• Question: How did you manage to work on the largest particle accelerator in the world?

    Asked by Zaki to Kathryn on 8 Nov 2018.
    • Photo: Kathryn Coldham

      Kathryn Coldham answered on 8 Nov 2018:

      Great question Zaki!

      I knew I wanted to be a particle physicist since the LHC started up when I was about 13 years old. But it was when I was 17 years old that I decided to try to get a work experience placement on the LHC (work experience is a short period of time you can spend working in a particular job so you can get a taste of what it is like, to help you decide if you’d like to work there in the future). None of my family work in science so I did not know any particle physicists and I had no previous experience of working in research. So, in the first term of me being in Year 12, I sent lots of emails with my CV (a document that explains things like where you’ve studied in the past, any jobs you’ve had, any hobbies, awards, etc..) and a cover letter (a little similar to a CV but it is written in the style of a letter, is typically one A4 page long and links your experience more to the specific job you’re applying for) attached to it.

      I was over the moon when I received a response and was accepted, marking the start of my journey of working on the LHC! So, in the following summer, I flew to Geneva for my work experience placement (it was also my first ever time abroad so I was very nervous!). I worked on one of the detectors on the LHC called the CMS detector, where I looked at the amount of radiation damage a part of this detector had experienced over a certain time period. I was also taken on a tour of many parts of the LHC (including going 100 metres underground to actually see the CMS detector!).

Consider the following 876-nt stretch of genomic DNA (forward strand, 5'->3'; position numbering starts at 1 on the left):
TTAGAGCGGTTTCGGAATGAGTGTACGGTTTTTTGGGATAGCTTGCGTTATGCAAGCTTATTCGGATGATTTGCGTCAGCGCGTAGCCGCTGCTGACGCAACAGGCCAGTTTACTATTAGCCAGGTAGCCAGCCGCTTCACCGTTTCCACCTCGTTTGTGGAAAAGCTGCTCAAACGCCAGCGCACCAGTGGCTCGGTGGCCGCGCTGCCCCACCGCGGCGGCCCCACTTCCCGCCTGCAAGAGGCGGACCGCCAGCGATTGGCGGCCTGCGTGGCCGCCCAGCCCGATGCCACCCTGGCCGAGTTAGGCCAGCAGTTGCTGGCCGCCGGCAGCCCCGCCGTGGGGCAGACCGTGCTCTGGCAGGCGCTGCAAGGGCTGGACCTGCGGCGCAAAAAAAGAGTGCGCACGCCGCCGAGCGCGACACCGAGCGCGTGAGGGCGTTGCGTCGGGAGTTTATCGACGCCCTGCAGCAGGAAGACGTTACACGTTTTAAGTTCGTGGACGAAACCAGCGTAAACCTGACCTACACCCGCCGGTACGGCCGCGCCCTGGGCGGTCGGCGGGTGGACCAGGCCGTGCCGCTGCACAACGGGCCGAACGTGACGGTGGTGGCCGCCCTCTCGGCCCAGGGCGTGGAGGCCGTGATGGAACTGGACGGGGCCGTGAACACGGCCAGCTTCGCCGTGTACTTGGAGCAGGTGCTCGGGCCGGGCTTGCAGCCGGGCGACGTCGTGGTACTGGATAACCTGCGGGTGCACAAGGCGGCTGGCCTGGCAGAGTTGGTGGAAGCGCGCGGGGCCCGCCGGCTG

It was an incredible experience and, since then, I have had more research placements abroad. I had an internship at DESY in 2017 (a research centre in Germany), where I worked with a group that analyses data taken from the ATLAS experiment at CERN. I looked at the decay of a particle called the Z boson into an electron and a positron (which has the same mass as the electron but opposite charge). While I was a student at Queen Mary, I also studied a simulation of data taken from the ATLAS experiment for a process where two Higgs bosons (a particle that gives other particles their masses) are produced from a graviton (a particle predicted to transport gravity between other particles). This was for my dissertation – a big research project and report you have to complete in your final year of university. I finally returned to CERN this summer as a “summer student”, where I worked on an upgrade project for the CMS detector (and with the same physicist who I worked with for my first ever placement at CERN!).

      Now I’m a PhD student at Brunel University London, researching into one of the ways that a particle, called the top quark, is produced in the CMS detector!

      So my advice is to try to get as much work experience as possible so you can learn new skills and find out more about what working in research is like. Don’t let rejections stop you (I’ve been rejected for way more applications than I’ve been successful!), just keep trying! Take initiative, ask lots of questions and look out for as many opportunities as you can to learn more about science!

      Feel free to ask me anymore questions 🙂